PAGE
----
GetUp! deputy chair Carla McGrath has been voted from her position on the Australian Press Council following conflict of interest concerns which ultimately found her to be “incompatible” with the role.
More than 75 per cent of the members present at today’s general meeting of the council voted for her removal from the position before the end of her term, per the constitution. Specific numbers and individual decisions are not made public.
The Press Council was forced into a vote following Ms McGrath’s refusal to resign at the previous meeting in May.
Press Council chairman Neville Stevens supported the decision, saying: “I believe this is the best outcome in a very difficult situation”.
Ms McGrath was hired by former APC chairman Professor David Weisbrot as a commitment to the council’s diversity efforts.
Mr Stevens acknowledged that her perspective was valuable but not enough to allow her to continue as a representative.
“Carla McGrath, as a respected member of Australia’s Aboriginal and Torres Strait Islander community, would have brought an important perspective to the work of the council. While the council is committed to increasing diversity among its members, there is an overriding need for it to be independent and to be seen to be independent,” Mr Stevens said.
Professor Weisbrot eventually resigned from the role due to the intense scrutiny placed upon the organisation following the appointment.
The Australian’s editor-in-chief Paul Whittaker welcomed the decision.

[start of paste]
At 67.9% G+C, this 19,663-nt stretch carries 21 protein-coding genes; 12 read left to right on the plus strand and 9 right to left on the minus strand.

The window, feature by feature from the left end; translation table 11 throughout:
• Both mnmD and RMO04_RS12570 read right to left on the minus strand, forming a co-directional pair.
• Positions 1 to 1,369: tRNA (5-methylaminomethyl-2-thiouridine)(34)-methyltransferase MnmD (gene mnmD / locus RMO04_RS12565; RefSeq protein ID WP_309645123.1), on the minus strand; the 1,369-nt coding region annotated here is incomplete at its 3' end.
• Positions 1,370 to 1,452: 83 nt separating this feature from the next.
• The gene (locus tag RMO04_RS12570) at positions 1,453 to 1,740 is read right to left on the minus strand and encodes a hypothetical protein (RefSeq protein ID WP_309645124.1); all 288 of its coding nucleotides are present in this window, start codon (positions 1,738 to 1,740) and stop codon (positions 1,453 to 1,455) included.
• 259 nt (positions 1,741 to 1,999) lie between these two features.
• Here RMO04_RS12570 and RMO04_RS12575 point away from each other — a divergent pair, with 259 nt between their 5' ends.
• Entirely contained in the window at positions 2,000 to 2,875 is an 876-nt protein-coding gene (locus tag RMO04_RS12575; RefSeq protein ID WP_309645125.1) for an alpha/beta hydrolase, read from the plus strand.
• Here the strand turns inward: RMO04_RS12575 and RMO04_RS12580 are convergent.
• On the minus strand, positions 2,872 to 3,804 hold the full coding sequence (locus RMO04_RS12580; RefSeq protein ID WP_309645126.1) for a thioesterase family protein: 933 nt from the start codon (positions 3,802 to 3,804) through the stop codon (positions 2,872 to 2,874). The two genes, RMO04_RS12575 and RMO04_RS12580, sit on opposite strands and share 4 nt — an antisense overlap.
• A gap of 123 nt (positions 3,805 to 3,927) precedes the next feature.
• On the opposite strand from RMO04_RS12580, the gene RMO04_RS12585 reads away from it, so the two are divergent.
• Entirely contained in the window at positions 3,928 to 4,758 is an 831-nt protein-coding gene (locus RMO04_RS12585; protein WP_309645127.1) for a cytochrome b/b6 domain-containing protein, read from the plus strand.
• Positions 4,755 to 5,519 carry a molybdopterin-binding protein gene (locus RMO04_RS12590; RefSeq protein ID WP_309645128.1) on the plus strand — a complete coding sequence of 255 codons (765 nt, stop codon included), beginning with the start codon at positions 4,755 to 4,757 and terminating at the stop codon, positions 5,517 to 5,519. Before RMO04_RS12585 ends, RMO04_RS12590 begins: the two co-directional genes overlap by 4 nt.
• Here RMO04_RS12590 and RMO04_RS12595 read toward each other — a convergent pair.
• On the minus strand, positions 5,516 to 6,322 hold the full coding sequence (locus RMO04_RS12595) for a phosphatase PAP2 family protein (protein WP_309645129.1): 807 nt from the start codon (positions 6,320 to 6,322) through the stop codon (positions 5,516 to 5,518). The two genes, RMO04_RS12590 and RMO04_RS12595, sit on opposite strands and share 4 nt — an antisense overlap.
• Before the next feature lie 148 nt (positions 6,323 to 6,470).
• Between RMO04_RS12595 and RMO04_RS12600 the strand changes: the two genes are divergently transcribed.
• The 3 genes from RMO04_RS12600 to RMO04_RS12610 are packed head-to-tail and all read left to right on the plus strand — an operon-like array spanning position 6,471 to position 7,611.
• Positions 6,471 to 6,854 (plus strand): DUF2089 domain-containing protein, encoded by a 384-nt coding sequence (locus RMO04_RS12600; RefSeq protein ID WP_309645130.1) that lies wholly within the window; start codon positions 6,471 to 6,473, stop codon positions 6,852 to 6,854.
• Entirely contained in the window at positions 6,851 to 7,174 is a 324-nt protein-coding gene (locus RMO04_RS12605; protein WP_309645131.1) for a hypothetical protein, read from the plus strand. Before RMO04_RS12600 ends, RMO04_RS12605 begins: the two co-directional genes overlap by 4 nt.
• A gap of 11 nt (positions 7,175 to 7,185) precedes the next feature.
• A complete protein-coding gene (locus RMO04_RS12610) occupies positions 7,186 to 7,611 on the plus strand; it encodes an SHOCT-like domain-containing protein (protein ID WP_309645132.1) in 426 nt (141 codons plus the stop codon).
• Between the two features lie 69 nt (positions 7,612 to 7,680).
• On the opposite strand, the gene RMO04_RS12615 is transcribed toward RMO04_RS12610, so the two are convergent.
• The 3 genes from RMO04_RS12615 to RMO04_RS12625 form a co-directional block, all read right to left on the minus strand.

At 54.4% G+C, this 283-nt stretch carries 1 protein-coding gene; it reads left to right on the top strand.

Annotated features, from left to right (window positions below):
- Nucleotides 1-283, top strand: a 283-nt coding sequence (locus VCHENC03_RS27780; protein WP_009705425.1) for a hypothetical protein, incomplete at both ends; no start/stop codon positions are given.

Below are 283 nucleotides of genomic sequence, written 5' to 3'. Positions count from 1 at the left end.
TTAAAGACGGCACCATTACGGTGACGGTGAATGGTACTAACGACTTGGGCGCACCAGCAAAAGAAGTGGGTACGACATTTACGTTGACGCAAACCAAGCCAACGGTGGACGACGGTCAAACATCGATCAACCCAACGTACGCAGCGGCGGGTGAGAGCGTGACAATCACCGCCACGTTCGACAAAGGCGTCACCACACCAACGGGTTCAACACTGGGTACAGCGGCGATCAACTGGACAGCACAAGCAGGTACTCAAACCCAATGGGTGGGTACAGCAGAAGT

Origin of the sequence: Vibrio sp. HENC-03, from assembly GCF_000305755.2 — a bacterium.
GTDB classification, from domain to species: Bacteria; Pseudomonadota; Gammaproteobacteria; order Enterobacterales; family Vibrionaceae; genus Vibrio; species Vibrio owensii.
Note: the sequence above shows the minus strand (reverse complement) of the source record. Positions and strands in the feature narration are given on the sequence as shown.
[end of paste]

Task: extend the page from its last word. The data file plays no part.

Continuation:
“The chairman and the Council have taken the only sensible course of action they could have to restore the Council’s credibility as it is ridiculous that the deputy chair of GetUp! was ever appointed in the first place,’’ Mr Whittaker said.
“How anyone, including current members of the Council, could have thought that appointing a leader of a strident left-wing political activist organisation to an independent press watchdog would be acceptable is beyond belief.’’
In the week following Ms McGrath joining the Press Council, News Corp Australia’s national masthead The Australian vowed to reject any adjudication she participated in. All of the publisher’s metro mastheads also joined the boycott. At the time, Mr Whittaker called the appointment “a mockery”.
During her time on the council, Ms McGrath did not partake in an adjudication.
At the time of her appointment, Ms McGrath said she could foresee no conflict between the two roles.
“We don’t know how that relationship will play out until I attend my first meeting, but certainly GetUp! has an important role in the public accountability structure for the media and I don’t feel those two roles are in conflict,” she said.